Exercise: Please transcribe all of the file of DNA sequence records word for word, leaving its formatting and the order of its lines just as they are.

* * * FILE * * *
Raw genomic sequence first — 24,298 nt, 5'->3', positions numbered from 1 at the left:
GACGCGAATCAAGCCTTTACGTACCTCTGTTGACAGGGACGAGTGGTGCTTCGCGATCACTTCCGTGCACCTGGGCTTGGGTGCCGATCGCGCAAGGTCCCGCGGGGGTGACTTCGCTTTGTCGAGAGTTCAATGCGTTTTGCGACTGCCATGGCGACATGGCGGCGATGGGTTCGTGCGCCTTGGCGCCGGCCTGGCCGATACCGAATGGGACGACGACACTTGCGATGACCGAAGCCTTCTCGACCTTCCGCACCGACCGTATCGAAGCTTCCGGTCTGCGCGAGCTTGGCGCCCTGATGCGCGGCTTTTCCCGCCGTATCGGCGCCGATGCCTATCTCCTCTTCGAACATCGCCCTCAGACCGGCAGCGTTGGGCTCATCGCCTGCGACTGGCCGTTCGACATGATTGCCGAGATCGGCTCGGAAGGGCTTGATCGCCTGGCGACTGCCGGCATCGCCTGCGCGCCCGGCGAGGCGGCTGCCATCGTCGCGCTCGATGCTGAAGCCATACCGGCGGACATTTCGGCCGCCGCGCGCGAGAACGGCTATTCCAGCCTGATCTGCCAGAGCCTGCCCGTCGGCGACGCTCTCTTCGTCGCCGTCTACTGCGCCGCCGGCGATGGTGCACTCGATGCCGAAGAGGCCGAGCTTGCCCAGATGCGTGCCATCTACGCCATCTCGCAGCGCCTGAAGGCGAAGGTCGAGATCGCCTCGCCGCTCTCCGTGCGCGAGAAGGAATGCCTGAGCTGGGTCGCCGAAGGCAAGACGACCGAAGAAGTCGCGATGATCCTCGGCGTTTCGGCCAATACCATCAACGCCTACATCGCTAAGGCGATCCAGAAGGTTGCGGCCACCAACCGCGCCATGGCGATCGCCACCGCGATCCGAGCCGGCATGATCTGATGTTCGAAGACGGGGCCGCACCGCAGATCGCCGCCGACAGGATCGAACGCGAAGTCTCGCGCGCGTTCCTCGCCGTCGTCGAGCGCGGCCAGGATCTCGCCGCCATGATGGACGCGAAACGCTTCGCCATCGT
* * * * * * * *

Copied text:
Raw genomic sequence first — 24,298 nt, 5'->3', positions numbered from 1 at the left:
GACGCGAATCAAGCCTTTACGTACCTCTGTTGACAGGGACGAGTGGTGCTTCGCGATCACTTCCGTGCACCTGGGCTTGGGTGCCGATCGCGCAAGGTCCCGCGGGGGTGACTTCGCTTTGTCGAGAGTTCAATGCGTTTTGCGACTGCCATGGCGACATGGCGGCGATGGGTTCGTGCGCCTTGGCGCCGGCCTGGCCGATACCGAATGGGACGACGACACTTGCGATGACCGAAGCCTTCTCGACCTTCCGCACCGACCGTATCGAAGCTTCCGGTCTGCGCGAGCTTGGCGCCCTGATGCGCGGCTTTTCCCGCCGTATCGGCGCCGATGCCTATCTCCTCTTCGAACATCGCCCTCAGACCGGCAGCGTTGGGCTCATCGCCTGCGACTGGCCGTTCGACATGATTGCCGAGATCGGCTCGGAAGGGCTTGATCGCCTGGCGACTGCCGGCATCGCCTGCGCGCCCGGCGAGGCGGCTGCCATCGTCGCGCTCGATGCTGAAGCCATACCGGCGGACATTTCGGCCGCCGCGCGCGAGAACGGCTATTCCAGCCTGATCTGCCAGAGCCTGCCCGTCGGCGACGCTCTCTTCGTCGCCGTCTACTGCGCCGCCGGCGATGGTGCACTCGATGCCGAAGAGGCCGAGCTTGCCCAGATGCGTGCCATCTACGCCATCTCGCAGCGCCTGAAGGCGAAGGTCGAGATCGCCTCGCCGCTCTCCGTGCGCGAGAAGGAATGCCTGAGCTGGGTCGCCGAAGGCAAGACGACCGAAGAAGTCGCGATGATCCTCGGCGTTTCGGCCAATACCATCAACGCCTACATCGCTAAGGCGATCCAGAAGGTTGCGGCCACCAACCGCGCCATGGCGATCGCCACCGCGATCCGAGCCGGCATGATCTGATGTTCGAAGACGGGGCCGCACCGCAGATCGCCGCCGACAGGATCGAACGCGAAGTCTCGCGCGCGTTCCTCGCCGTCGTCGAGCGCGGCCAGGATCTCGCCGCCATGATGGACGCGAAACGCTTCGCCATCGT